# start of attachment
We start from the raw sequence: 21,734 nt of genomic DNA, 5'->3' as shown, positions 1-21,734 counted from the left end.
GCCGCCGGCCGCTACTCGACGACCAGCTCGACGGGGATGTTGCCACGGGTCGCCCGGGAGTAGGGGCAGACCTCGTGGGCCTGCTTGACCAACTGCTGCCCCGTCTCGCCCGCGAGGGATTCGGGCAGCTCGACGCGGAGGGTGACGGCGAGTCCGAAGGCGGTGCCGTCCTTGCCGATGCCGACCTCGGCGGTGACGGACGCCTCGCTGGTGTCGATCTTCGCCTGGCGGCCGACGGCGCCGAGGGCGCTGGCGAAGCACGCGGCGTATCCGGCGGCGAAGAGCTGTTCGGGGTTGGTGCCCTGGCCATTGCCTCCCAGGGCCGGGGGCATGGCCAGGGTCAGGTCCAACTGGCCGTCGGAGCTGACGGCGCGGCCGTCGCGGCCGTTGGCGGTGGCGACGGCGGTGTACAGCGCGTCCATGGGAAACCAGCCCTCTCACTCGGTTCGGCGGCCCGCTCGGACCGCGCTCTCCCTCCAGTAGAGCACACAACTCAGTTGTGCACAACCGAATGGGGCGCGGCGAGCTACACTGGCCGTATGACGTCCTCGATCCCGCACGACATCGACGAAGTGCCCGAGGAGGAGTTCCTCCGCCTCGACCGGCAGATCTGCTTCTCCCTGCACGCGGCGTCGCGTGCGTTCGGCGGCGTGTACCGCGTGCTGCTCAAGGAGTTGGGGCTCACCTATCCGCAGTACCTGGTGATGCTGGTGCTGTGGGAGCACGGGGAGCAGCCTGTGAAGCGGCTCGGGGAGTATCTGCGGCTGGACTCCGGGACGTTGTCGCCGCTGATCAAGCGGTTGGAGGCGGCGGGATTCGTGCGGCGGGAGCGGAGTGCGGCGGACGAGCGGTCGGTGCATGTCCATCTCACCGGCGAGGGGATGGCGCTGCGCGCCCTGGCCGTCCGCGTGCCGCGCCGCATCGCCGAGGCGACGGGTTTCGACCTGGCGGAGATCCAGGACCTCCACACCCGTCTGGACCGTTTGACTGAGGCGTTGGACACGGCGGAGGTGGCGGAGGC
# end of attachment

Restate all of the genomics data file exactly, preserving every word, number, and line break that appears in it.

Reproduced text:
We start from the raw sequence: 21,734 nt of genomic DNA, 5'->3' as shown, positions 1-21,734 counted from the left end.
GCCGCCGGCCGCTACTCGACGACCAGCTCGACGGGGATGTTGCCACGGGTCGCCCGGGAGTAGGGGCAGACCTCGTGGGCCTGCTTGACCAACTGCTGCCCCGTCTCGCCCGCGAGGGATTCGGGCAGCTCGACGCGGAGGGTGACGGCGAGTCCGAAGGCGGTGCCGTCCTTGCCGATGCCGACCTCGGCGGTGACGGACGCCTCGCTGGTGTCGATCTTCGCCTGGCGGCCGACGGCGCCGAGGGCGCTGGCGAAGCACGCGGCGTATCCGGCGGCGAAGAGCTGTTCGGGGTTGGTGCCCTGGCCATTGCCTCCCAGGGCCGGGGGCATGGCCAGGGTCAGGTCCAACTGGCCGTCGGAGCTGACGGCGCGGCCGTCGCGGCCGTTGGCGGTGGCGACGGCGGTGTACAGCGCGTCCATGGGAAACCAGCCCTCTCACTCGGTTCGGCGGCCCGCTCGGACCGCGCTCTCCCTCCAGTAGAGCACACAACTCAGTTGTGCACAACCGAATGGGGCGCGGCGAGCTACACTGGCCGTATGACGTCCTCGATCCCGCACGACATCGACGAAGTGCCCGAGGAGGAGTTCCTCCGCCTCGACCGGCAGATCTGCTTCTCCCTGCACGCGGCGTCGCGTGCGTTCGGCGGCGTGTACCGCGTGCTGCTCAAGGAGTTGGGGCTCACCTATCCGCAGTACCTGGTGATGCTGGTGCTGTGGGAGCACGGGGAGCAGCCTGTGAAGCGGCTCGGGGAGTATCTGCGGCTGGACTCCGGGACGTTGTCGCCGCTGATCAAGCGGTTGGAGGCGGCGGGATTCGTGCGGCGGGAGCGGAGTGCGGCGGACGAGCGGTCGGTGCATGTCCATCTCACCGGCGAGGGGATGGCGCTGCGCGCCCTGGCCGTCCGCGTGCCGCGCCGCATCGCCGAGGCGACGGGTTTCGACCTGGCGGAGATCCAGGACCTCCACACCCGTCTGGACCGTTTGACTGAGGCGTTGGACACGGCGGAGGTGGCGGAGGC